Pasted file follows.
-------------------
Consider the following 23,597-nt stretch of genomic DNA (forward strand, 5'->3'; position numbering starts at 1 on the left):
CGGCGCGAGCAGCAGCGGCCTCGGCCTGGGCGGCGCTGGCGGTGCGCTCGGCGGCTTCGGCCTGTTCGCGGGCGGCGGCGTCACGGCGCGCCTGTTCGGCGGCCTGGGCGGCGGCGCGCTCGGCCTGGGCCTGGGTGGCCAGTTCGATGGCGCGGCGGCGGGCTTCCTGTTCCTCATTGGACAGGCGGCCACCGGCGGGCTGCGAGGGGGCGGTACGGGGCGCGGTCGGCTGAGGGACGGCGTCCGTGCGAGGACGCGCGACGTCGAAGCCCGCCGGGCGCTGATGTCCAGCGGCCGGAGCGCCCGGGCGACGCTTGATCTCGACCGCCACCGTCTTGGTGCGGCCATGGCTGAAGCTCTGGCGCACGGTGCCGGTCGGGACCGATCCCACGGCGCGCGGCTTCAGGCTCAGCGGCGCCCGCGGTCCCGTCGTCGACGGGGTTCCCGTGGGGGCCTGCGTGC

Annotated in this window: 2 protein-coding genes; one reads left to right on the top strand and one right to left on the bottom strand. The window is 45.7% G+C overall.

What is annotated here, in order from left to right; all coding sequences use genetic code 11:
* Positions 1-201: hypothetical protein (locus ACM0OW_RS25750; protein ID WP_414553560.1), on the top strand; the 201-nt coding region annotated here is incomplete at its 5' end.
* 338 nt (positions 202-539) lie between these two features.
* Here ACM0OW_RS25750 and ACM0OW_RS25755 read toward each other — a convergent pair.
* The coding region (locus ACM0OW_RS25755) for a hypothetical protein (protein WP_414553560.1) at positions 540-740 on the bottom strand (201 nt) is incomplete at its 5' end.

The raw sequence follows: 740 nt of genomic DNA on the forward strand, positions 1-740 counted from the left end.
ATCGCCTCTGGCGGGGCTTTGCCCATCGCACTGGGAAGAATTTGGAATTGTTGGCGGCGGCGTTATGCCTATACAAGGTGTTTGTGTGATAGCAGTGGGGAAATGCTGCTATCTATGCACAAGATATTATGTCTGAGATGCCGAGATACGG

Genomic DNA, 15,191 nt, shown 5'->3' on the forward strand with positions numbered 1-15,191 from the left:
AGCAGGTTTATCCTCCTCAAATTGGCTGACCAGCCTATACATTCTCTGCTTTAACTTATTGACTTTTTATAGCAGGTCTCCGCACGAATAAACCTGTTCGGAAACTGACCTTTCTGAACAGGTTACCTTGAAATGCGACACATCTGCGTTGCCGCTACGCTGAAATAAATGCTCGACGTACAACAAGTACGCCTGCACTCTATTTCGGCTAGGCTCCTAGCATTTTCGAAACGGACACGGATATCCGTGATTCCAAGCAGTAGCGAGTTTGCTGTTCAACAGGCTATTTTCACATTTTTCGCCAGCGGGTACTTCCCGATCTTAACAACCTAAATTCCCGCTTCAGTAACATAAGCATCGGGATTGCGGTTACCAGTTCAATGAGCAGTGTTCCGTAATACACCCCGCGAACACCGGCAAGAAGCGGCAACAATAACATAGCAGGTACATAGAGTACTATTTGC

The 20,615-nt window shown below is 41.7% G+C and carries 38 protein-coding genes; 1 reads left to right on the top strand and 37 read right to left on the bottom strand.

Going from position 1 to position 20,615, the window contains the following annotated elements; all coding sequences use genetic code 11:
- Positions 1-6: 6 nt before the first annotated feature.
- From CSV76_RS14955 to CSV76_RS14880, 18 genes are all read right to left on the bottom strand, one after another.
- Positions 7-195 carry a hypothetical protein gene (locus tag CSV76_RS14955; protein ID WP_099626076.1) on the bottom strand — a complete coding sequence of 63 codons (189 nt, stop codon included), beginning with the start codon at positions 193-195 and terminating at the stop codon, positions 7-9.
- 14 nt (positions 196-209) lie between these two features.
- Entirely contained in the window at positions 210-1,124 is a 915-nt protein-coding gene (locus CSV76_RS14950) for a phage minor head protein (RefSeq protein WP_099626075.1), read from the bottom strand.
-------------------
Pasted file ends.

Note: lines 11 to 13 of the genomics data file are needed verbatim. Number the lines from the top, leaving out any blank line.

Genomic DNA, 15,191 nt, shown 5'->3' on the forward strand with positions numbered 1-15,191 from the left:
AGCAGGTTTATCCTCCTCAAATTGGCTGACCAGCCTATACATTCTCTGCTTTAACTTATTGACTTTTTATAGCAGGTCTCCGCACGAATAAACCTGTTCGGAAACTGACCTTTCTGAACAGGTTACCTTGAAATGCGACACATCTGCGTTGCCGCTACGCTGAAATAAATGCTCGACGTACAACAAGTACGCCTGCACTCTATTTCGGCTAGGCTCCTAGCATTTTCGAAACGGACACGGATATCCGTGATTCCAAGCAGTAGCGAGTTTGCTGTTCAACAGGCTATTTTCACATTTTTCGCCAGCGGGTACTTCCCGATCTTAACAACCTAAATTCCCGCTTCAGTAACATAAGCATCGGGATTGCGGTTACCAGTTCAATGAGCAGTGTTCCGTAATACACCCCGCGAACACCGGCAAGAAGCGGCAACAATAACATAGCAGGTACATAGAGTACTATTTGC

The 20,615-nt window shown below is 41.7% G+C and carries 38 protein-coding genes; 1 reads left to right on the top strand and 37 read right to left on the bottom strand.